Reid accompanied by surprise guest at swearing-in

Sen. Harry Reid introduced a surprise guest as he took the oath of office for a fifth term this afternoon in the U.S. Senate chamber.

Former Nevada governor and senator Paul Laxalt took part in Reid’s induction ceremony, accompanying him down the Senate aisle and standing behind him in the well as Reid raised his right hand and swore once again to "support and defend the Constitution."

Laxalt, now 88, was an influential Republican who enjoyed a close friendship with Ronald Reagan when Reagan was governor of neighboring California and later president. He retired from the Senate in 1987 and became a GOP party elder and business consultant in Washington.

Vice President Joe Biden, who was presiding from the dais over the swearing-in of new and returning senators, came down to the well and gave Laxalt a hug. 

"How are you, big guy?" Laxalt was heard to say. The Nevadan also was greeted by Senate old-timers like Daniel Inouye, D-Hawaii, and Orrin Hatch, R-Utah, younger members and several retired senators who returned for the opening day ceremonies, including Frank Murkowski, R-Alaska, and Paul Sarbanes, D-Maryland. Laxalt left a few minutes later with Reid’s chief of staff.

Reid said it was a nice touch to invite Laxalt, a longtime friend despite party differences. 

"He had such a good time," Reid said. "Never in the history of the country has the vice president ever come down and hugged the man who traditionally was there, either for me or anyone else. He loved it, he was so happy.  It was perfect."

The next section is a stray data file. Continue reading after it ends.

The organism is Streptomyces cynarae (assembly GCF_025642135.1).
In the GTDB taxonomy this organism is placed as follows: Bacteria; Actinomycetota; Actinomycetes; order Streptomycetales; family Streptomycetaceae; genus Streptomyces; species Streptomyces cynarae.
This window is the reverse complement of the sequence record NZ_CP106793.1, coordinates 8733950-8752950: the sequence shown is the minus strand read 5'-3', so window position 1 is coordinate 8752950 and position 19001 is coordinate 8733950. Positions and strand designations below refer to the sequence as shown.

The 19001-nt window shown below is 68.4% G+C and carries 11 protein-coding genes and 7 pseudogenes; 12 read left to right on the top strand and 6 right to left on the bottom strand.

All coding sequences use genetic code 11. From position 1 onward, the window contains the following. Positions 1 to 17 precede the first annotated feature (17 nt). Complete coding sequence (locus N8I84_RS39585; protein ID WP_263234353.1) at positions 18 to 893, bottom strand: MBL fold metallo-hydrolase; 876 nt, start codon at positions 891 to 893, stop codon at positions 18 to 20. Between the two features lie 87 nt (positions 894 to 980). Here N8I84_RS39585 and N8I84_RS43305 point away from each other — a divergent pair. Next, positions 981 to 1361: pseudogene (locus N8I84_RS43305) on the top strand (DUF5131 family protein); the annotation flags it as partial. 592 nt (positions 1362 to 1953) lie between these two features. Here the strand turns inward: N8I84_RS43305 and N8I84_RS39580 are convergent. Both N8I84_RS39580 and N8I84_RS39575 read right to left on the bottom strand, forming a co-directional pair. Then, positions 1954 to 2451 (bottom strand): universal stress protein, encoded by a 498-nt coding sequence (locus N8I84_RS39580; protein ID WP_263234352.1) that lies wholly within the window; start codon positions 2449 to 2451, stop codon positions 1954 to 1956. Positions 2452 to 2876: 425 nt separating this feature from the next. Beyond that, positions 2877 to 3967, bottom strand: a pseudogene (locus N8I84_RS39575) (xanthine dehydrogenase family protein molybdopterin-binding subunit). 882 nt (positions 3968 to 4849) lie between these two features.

At the same time, though, the episode seems likely to fuel more speculation about the relationship these days between Reid and fellow Nevada Sen. John Ensign, who ruffled feathers in the Reid camp by helping GOP challenger Sharron Angle during the fall campaign.

Reid aide Zac Petkanas said the incumbent asked Laxalt "months ago" to stand with him.  Meanwhile, Ensign decided to remain in Nevada this week rather than attend the opening of the 112th Congress.

In most instances, a returning senator is walked down the aisle by his state counterpart. Under Senate rules, it would have been possible for both Laxalt and Ensign to accompany Reid.

Petkanas denied Reid’s invite to Laxalt was a signal to Ensign or a sign of a strain in their relationship.

"Senator Laxalt has long been a good friend to Senator Reid," Petkanas said.

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